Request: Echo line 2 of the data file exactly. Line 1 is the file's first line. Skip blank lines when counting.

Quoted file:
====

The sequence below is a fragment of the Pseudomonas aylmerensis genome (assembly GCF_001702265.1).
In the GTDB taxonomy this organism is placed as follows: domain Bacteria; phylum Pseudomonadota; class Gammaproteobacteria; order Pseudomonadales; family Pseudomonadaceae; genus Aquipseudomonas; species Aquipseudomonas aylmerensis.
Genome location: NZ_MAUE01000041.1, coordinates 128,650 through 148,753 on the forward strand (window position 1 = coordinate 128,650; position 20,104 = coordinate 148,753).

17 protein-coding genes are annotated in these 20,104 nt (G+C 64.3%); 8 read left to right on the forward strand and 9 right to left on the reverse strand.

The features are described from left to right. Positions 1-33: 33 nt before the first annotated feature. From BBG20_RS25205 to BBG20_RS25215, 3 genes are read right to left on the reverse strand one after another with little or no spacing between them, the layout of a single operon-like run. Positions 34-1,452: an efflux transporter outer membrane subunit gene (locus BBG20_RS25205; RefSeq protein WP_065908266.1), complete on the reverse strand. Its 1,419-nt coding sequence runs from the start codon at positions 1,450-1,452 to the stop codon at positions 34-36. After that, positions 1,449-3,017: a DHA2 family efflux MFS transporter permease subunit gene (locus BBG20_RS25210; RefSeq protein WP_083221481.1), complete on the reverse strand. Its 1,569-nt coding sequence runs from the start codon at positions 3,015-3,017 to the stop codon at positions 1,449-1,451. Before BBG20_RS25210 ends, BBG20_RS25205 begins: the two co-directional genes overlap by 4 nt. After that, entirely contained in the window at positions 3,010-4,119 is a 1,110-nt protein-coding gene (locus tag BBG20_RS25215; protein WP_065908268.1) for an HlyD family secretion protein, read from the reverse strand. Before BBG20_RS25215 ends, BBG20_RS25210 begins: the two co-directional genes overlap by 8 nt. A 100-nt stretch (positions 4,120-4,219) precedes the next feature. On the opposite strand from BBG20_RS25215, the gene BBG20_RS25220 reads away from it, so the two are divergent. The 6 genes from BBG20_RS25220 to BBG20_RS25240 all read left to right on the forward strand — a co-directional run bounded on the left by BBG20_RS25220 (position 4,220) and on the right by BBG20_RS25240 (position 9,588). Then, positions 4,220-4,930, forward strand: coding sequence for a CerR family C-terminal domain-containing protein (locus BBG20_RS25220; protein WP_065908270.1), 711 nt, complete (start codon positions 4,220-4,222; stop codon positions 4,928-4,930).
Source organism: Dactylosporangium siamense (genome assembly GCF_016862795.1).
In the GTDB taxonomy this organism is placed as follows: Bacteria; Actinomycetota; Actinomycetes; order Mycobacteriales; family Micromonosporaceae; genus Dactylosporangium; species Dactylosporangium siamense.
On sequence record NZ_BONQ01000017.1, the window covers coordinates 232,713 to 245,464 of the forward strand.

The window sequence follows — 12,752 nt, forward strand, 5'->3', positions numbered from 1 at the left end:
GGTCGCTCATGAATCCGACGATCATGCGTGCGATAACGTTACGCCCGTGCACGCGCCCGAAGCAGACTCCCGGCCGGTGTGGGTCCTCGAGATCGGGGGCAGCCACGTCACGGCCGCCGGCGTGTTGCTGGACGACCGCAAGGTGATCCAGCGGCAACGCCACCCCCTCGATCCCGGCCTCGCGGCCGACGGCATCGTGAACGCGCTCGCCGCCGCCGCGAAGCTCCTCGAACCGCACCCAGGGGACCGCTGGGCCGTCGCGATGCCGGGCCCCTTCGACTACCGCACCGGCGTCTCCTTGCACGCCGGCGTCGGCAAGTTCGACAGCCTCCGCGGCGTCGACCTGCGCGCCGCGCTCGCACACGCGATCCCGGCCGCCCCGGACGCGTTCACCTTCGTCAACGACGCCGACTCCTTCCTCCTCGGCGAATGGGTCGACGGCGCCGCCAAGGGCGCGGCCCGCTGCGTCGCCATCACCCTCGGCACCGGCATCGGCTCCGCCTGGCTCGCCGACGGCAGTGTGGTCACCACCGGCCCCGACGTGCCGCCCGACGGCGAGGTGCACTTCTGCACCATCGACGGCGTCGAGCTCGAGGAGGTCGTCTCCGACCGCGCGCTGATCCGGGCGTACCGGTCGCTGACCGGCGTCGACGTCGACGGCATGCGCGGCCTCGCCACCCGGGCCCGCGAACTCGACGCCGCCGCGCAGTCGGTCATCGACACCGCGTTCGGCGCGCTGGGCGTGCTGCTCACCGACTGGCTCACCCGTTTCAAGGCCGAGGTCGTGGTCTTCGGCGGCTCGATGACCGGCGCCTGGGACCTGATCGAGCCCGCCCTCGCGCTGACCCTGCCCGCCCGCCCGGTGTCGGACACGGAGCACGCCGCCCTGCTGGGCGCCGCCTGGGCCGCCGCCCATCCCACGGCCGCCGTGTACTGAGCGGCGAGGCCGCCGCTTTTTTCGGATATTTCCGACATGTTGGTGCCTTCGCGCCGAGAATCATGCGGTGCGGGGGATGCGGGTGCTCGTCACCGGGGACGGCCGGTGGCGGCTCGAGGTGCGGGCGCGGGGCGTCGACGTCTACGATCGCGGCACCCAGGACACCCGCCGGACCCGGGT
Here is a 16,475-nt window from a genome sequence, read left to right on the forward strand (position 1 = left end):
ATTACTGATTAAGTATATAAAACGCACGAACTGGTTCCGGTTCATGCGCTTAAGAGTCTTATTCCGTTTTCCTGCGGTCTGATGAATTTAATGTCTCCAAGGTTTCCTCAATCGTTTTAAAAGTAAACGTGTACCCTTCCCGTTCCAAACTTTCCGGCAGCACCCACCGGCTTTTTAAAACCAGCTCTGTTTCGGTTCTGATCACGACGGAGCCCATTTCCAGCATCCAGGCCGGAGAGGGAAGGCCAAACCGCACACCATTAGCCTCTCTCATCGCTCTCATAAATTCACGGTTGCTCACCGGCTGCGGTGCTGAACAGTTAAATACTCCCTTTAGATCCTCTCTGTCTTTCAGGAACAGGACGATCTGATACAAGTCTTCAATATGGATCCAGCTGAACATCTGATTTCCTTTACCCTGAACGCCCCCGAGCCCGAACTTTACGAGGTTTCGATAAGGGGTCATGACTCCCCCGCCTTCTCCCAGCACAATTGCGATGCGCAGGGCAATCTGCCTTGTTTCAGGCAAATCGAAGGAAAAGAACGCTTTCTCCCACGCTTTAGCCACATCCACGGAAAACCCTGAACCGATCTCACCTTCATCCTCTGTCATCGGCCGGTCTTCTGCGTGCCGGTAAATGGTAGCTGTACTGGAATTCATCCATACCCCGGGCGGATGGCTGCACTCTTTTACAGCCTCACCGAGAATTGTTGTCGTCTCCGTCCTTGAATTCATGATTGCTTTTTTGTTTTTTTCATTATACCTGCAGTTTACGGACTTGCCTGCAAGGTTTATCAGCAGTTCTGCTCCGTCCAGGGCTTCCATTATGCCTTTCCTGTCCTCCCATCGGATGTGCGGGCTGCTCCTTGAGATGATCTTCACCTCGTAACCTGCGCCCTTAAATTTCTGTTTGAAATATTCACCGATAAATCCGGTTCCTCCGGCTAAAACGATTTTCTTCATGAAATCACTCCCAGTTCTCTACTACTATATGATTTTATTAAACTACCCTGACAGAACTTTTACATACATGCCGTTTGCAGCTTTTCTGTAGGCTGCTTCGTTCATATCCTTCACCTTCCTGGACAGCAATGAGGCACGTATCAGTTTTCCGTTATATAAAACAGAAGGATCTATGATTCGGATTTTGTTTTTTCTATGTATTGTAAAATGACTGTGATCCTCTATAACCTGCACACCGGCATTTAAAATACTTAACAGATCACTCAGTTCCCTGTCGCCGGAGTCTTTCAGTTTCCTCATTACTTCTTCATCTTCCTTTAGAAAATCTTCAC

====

In the GTDB taxonomy this organism is placed as follows: domain Bacteria; phylum Pseudomonadota; class Gammaproteobacteria; order Pseudomonadales; family Pseudomonadaceae; genus Aquipseudomonas; species Aquipseudomonas aylmerensis.